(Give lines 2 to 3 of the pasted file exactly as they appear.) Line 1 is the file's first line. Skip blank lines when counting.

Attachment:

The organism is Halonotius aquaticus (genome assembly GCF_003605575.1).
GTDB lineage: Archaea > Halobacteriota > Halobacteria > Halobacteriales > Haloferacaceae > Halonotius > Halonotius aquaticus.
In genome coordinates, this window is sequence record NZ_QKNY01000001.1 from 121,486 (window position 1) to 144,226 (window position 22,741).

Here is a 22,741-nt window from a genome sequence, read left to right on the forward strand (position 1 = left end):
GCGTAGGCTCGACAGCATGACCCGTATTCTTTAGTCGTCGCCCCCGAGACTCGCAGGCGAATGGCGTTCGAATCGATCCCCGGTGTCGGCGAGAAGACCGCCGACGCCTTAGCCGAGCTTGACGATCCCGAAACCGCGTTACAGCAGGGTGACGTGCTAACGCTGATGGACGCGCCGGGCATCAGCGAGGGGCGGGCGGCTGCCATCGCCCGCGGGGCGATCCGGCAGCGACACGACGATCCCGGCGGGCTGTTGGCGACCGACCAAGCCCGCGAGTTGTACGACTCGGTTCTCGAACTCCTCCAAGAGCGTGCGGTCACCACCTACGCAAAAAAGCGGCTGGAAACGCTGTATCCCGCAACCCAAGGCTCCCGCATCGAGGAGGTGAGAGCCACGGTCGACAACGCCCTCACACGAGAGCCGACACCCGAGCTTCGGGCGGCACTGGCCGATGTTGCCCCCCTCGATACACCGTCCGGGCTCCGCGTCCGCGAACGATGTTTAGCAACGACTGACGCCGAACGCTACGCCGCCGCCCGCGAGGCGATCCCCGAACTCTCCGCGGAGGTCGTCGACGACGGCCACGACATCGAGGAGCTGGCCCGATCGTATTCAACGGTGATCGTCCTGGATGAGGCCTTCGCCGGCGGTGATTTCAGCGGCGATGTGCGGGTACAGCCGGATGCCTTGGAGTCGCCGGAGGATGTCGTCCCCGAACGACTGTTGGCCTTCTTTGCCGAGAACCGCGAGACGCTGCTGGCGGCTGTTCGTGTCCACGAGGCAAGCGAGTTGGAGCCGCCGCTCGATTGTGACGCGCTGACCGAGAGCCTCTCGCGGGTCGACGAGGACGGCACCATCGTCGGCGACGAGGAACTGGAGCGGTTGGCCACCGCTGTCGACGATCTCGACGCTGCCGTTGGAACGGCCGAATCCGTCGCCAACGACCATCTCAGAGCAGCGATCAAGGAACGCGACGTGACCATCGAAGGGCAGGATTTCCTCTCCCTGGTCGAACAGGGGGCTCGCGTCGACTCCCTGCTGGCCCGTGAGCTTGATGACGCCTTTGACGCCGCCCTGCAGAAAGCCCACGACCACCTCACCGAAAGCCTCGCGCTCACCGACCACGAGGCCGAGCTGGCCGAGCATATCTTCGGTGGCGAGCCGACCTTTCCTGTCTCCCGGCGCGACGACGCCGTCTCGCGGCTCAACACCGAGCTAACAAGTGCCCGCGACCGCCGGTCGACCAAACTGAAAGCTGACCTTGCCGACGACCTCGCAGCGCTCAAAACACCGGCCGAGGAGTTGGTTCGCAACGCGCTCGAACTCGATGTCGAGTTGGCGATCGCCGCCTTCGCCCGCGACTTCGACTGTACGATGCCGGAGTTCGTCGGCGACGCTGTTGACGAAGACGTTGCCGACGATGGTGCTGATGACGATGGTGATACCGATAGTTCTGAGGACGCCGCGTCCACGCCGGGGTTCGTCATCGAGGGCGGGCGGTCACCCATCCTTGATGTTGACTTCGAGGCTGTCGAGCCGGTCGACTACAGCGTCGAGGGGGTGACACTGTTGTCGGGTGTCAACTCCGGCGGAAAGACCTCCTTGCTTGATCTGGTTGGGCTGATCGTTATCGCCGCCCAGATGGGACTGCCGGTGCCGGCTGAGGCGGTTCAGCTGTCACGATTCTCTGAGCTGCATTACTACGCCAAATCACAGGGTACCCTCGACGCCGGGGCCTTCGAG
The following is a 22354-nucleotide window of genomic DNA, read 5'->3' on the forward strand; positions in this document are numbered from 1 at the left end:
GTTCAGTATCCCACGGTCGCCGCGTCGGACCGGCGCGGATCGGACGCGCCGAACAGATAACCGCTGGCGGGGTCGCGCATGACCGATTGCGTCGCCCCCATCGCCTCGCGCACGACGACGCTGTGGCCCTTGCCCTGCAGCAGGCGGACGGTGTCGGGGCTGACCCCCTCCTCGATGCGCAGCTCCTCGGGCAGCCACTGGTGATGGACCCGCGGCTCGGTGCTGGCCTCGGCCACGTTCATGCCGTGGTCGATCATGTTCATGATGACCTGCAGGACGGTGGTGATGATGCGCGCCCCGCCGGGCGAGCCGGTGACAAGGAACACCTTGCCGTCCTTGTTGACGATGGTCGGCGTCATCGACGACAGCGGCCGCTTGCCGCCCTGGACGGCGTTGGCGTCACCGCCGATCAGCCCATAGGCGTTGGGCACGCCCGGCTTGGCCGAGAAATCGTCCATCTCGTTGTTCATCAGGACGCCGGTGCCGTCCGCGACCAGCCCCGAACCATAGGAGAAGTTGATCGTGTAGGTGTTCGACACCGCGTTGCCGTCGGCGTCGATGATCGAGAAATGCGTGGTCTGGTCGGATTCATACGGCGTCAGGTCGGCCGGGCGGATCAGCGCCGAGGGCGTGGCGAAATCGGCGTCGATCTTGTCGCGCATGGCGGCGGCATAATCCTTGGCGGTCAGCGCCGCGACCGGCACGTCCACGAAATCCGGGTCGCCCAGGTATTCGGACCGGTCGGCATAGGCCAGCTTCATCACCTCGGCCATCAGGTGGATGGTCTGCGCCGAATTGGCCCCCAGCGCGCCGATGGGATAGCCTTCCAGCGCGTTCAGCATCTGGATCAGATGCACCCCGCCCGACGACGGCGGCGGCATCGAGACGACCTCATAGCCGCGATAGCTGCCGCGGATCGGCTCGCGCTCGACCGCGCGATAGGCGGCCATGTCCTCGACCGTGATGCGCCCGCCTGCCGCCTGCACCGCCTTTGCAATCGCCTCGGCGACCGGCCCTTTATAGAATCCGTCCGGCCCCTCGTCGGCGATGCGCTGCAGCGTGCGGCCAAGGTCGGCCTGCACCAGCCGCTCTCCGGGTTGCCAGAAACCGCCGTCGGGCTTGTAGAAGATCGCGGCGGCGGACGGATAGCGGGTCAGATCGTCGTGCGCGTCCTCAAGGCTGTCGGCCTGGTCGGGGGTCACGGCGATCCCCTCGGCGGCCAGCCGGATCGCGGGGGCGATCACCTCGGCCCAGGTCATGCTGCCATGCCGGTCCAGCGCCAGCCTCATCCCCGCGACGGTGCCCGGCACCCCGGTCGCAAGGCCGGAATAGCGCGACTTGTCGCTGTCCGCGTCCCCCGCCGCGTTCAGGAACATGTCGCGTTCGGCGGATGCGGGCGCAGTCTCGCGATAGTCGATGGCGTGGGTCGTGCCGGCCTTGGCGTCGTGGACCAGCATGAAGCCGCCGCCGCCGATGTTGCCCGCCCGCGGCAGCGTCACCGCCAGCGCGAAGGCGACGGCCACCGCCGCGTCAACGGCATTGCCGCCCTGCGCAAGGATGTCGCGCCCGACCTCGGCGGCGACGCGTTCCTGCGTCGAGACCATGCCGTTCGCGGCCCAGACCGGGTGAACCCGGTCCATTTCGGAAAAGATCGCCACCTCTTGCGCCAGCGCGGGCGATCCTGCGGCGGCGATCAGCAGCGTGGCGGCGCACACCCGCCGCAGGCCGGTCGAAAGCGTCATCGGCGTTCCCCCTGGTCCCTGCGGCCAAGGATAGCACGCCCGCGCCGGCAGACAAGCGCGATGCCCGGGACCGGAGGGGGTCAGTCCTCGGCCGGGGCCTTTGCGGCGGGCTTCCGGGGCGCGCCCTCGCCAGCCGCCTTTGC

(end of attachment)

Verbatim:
GTDB lineage: Archaea > Halobacteriota > Halobacteria > Halobacteriales > Haloferacaceae > Halonotius > Halonotius aquaticus.
In genome coordinates, this window is sequence record NZ_QKNY01000001.1 from 121,486 (window position 1) to 144,226 (window position 22,741).